Chapter 16
A Community of Tennessee Writers, Readers & Passersby

A Recipe for Disaster

Michael Lee West whips up a suspenseful soufflé of subterfuge and skullduggery

Teeny Templeton is a short, asthmatic, frizzy-haired blonde with a gap between her front teeth and an aversion to liars. She also has a knack for stumbling headlong into trouble. By the end of author Michael Lee West’s last novel, Gone with a Handsomer Man, Teeny had finally managed to clear herself of the murder of her fiancé, winning a handsome lawyer boyfriend, Coop O’Malley (whose “hair curled around his neck like chocolate shavings”), and an historic home on Charleston’s “Rainbow Row” in the process. By the end of the first chapter of West’s newest novel, A Teeny Bit of Trouble, Teeny has witnessed another murder and is once again implicated in the crime. A lifelong cook from a family of lifelong cooks, Teeny de-stresses by dreaming up new recipes, but will Anything-You-Say-Can-Be-Used-Against-You Quiche or You-Have-The-Right-to-Remain-Silent Salsa save her this time?

When Coop’s high-school girlfriend Barb Browning Philpot announces that he may be the father of her mean-spirited, foul-mouthed, McDonald’s-loving ten-year-old daughter Emerson, everyone is shocked—most of all Emerson’s father, Lester Philpot. Lester is the owner of Philpot Pharmacy in nearby Bonaventure, Georgia, where Teeny and Coop grew up. Her faith in her man shaken, Teeny decides to investigate by lurking outside Barb’s beach house in a black scuba suit and a Braves baseball cap. That’s how she happens to witness Barb’s attack by an unknown man in a Bill Clinton mask. Before she can alert the police, Barb’s body disappears, and Teeny and Coop find themselves caring for a hostile Emerson. Gradually, Teeny—who was herself abandoned at the Bonaventure Dairy Queen when she was eight years old—begins to see herself in Emerson, a troubled child whom no one seems to want. So Teeny, Coop, Emerson, and Coop’s friend and private investigator Red Butler Hill, whose “broad nose lay across his face like a catfish fillet,” travel to Bonaventure to get to the bottom of Barb’s disappearance and to sort out Emerson’s parentage.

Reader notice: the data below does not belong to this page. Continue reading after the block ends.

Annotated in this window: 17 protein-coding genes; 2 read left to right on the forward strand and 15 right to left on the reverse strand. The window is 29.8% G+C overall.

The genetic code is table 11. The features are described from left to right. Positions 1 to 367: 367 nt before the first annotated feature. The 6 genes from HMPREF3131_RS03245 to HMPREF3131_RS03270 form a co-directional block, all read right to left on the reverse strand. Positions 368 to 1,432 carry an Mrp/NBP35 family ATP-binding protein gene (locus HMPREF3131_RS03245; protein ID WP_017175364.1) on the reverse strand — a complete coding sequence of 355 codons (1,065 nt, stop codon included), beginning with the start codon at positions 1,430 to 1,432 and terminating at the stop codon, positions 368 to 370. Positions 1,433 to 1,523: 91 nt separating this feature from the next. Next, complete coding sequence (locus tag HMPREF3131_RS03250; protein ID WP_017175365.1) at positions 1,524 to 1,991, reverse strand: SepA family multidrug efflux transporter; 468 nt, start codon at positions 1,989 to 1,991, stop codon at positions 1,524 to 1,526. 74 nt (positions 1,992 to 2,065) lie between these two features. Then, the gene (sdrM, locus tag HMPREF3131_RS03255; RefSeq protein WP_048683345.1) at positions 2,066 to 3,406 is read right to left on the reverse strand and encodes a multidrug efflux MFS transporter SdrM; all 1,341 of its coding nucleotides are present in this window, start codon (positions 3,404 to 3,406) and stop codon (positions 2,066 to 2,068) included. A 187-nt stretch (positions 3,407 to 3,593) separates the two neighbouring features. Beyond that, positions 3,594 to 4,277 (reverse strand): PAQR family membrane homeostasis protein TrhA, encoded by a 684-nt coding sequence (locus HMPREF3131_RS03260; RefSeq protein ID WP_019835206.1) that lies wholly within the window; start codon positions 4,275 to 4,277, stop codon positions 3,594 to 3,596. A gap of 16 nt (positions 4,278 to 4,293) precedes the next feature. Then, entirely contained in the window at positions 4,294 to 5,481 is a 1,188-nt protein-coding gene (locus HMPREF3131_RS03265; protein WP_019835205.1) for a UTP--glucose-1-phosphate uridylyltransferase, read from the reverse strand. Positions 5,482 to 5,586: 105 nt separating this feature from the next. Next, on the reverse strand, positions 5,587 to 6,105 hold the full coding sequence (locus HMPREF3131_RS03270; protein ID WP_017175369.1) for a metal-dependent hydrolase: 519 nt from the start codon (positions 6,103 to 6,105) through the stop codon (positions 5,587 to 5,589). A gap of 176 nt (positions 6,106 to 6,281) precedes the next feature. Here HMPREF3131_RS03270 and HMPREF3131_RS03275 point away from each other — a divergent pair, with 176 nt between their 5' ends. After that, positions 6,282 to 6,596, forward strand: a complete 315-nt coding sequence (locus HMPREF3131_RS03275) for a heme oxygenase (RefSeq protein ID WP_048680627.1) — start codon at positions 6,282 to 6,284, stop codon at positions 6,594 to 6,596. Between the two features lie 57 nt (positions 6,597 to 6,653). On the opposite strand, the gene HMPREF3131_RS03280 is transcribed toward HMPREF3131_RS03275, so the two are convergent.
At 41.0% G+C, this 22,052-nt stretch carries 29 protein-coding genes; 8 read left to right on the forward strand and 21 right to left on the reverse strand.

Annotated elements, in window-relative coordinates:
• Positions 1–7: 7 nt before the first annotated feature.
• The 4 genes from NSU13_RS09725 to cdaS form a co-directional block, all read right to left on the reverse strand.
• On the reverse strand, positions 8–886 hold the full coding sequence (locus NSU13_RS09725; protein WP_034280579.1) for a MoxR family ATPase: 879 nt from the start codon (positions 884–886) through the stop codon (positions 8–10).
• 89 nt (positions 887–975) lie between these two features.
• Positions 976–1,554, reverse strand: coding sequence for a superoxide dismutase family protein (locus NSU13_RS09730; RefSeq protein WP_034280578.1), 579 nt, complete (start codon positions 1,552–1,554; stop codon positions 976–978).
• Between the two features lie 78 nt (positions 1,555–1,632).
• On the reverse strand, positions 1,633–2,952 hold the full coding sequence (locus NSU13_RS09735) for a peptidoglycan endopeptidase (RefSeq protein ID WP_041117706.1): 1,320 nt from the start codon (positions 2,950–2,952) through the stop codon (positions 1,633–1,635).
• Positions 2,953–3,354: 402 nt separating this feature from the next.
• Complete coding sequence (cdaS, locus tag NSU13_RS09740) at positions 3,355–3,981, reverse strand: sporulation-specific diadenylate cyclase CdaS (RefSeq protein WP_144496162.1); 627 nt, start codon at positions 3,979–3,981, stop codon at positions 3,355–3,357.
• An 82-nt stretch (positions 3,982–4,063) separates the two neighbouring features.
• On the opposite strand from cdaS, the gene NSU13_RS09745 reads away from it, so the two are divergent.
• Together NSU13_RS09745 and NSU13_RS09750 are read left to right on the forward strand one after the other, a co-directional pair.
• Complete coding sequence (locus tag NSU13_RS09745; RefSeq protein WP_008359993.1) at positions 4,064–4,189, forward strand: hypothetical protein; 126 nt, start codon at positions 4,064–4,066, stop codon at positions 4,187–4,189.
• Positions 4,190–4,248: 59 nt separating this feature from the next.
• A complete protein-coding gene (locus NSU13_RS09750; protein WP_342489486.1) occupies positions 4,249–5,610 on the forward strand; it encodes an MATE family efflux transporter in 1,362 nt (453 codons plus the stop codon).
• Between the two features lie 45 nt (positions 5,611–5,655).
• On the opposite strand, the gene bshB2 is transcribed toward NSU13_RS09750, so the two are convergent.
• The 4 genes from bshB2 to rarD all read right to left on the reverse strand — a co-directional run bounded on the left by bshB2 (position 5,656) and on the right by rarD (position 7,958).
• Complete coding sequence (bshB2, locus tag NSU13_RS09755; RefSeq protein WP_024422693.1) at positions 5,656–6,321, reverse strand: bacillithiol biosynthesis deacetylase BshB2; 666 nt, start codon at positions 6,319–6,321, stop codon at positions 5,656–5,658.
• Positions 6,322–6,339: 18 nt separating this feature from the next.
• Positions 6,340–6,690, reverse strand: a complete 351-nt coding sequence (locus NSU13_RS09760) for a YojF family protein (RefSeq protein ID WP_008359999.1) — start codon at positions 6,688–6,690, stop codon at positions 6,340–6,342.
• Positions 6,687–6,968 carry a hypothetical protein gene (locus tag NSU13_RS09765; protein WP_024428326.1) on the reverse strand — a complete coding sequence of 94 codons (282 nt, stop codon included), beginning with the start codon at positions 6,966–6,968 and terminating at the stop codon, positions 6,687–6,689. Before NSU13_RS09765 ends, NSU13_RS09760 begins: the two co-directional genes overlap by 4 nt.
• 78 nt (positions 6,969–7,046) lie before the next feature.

Once they all arrive in Bonaventure, the plot thickens up quicker than a pot of pudding on the stove. Thank goodness Teeny has a few allies by her side, notably her trusty English bulldog, Sir; Nurse Dot, who treats Teeny to an “emergency beauty intervention” at the Tartan Hair Pub; and Coop’s grandmother Miss Minnie, a brash, profane free spirit who takes an instant shine to her. On the other hand, not even Teeny’s I’ll-Make-You-Like-Me Fruit Salad is going to soften up Coop’s venomous mother Irene, whose voice “held the perfect blend of Southern manners and fangs.”

Who is Emerson’s real father? And what about the man in the Bill Clinton mask? Was Barb murdered? Why are otherwise healthy patients dying in the Bonaventure hospital? Teeny will get to the bottom of these and other questions in her typical awkward fashion, but not before wishing she’d baked up a batch of Keep-Your-Big-Mouth-Shut Scones topped with I-Learned-My-Lesson Lemon Curd.